Huge Beit Shemesh urban renewal project approved

Beit Shemesh
Beit Shemesh

333 old apartments in Beit Shemesh will be demolished and 1,900 apartments built in their place.

A huge urban renewal project in Beit Shemesh has advanced another stage in the planning institutions. The Jerusalem District Planning and Building Commission yesterday approved for validation a plan for vacating 333 old apartments in Beit Shemesh and building 1,900 new apartments in their place. The plan concerns the 130-dunam (32.5-acre) Bialik site in the city, which also involves non-residential use - 200 sheltered housing units.

The plan also includes 9,000 sq.m. of commercial and business space on the ground and first floors of the residential buildings.

The plan was approved for validation by a subcommittee for objections, meaning that it has received final approval after the objections were heard and a discussion took plane about them. The plan has been in the District Planning and Building Commission for more than two years, after the Local Planning and Building Commission approved it in November 2012 for deposit at the District Planning and Building Commission.

According to the plan, residential buildings of 9-21 storeys can be built on the lot. The Ministry of Construction initiated the plan together with the residents of the neighborhood, designers from the municipality, government representatives, and representative of the public. The proposed plan will first build new residential buildings that will house the old tenants, and demolish the old buildings only afterwards. This method is preferable, because the original apartment owners will not have to move to substitute housing while construction is taking place; they will be able to move immediately to a new apartment before their current apartment has been demolished. Architect Irit Solsi led the design.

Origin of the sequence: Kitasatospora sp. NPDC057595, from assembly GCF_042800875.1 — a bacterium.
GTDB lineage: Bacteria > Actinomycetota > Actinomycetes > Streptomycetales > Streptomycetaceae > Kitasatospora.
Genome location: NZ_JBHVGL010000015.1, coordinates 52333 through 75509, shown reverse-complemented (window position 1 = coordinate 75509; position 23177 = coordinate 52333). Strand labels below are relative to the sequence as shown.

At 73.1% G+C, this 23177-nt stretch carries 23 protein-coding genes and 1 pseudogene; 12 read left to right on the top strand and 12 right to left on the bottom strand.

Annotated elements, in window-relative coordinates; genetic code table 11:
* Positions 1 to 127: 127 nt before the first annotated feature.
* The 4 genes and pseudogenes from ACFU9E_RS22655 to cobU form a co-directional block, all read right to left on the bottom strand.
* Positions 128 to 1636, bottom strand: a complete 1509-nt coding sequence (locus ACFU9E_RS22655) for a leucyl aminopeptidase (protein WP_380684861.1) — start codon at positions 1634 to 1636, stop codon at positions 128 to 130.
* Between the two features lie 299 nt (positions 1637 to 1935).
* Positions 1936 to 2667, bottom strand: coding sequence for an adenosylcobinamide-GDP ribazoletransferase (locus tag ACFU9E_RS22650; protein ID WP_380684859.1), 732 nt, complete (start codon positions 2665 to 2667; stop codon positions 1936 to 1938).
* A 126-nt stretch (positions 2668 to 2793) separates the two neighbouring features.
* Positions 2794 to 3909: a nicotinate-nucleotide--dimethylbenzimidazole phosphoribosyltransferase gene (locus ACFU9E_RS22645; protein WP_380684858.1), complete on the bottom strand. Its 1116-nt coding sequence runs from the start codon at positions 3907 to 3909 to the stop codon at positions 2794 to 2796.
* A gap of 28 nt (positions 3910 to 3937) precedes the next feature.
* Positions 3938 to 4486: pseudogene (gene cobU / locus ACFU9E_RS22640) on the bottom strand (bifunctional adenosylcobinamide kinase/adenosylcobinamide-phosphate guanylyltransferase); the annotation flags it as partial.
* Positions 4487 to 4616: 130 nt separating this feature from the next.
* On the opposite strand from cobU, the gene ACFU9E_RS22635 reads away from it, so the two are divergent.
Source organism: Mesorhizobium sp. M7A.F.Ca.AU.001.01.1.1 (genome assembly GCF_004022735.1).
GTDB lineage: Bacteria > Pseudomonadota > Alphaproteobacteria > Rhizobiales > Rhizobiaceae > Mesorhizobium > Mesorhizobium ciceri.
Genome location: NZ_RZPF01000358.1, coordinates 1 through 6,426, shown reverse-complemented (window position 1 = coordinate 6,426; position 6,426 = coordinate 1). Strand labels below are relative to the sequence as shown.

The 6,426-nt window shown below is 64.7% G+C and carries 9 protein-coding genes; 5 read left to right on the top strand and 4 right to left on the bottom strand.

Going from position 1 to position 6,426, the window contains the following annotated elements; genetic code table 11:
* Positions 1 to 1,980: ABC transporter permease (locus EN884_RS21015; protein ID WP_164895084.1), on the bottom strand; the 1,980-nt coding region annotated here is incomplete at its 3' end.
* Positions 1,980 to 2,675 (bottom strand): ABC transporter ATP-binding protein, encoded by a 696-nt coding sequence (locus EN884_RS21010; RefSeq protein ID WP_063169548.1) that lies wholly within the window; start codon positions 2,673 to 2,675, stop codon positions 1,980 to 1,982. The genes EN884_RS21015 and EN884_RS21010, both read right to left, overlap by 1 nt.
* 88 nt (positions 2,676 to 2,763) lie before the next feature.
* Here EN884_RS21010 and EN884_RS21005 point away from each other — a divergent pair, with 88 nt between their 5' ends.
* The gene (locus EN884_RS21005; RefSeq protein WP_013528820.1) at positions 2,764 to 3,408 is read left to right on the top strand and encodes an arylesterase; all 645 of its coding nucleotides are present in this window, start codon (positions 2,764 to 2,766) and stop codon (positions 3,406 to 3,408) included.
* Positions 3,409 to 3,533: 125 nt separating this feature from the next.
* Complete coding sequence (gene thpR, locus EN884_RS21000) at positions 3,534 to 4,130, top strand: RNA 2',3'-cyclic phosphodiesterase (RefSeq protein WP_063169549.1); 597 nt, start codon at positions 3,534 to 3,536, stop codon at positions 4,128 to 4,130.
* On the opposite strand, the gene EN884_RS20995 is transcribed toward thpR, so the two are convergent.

The ratio of new apartments to old apartments on the lot is exceptional: six new apartments for each old one to be demolished. The ratio in the central region is generally between three to one and four to one. At the same time, the inclusion of sheltered housing units is unusual in plans of this type, but there is a growing trend among planning institutions to mix a variety of uses in residential projects, including a larger number of housing units, with less burden on existing infrastructure. Nevertheless, sources familiar with the sheltered housing sector explain that the decision to include 200 sheltered housing units is likely to create a problem, because the number of sheltered housing units is too small to make it worthwhile to build and operate them.

Avraham Berger, who is managing the project on behalf of the Beit Shemesh municipality, noted that the plan was a significant milestone. "This is a huge urban renewal project, and its approval is important for progress. The plan will also contain sheltered housing, commerce, and business. As of now, the state of the buildings is very poor, and there is a very high consent proportion among the tenants. The plan divides the lot into four sub-lots. The apartment owners in each sub-lot will later make a contract with developers."

The planning department today said, "This is an important plan facilitating urban renewal in an old part of Beit Shemesh with a significant increase in the number of housing units, which is badly needed. This complicated plan raises various social, economic, environmental, and other questions requiring creative and flexible solutions. The construction proposed in the plan will create an intensive urban fabric around a public foundation with continuous green spaces, public buildings, and a plan according to the principles of a neighborhood that is accessible and comfortable for pedestrians, combining uses and creating an active neighborhood center in the middle of the lot."

Published by Globes [online], Israel business news - - on August 18, 2015

© Copyright of Globes Publisher Itonut (1983) Ltd. 2015

Beit Shemesh
Beit Shemesh
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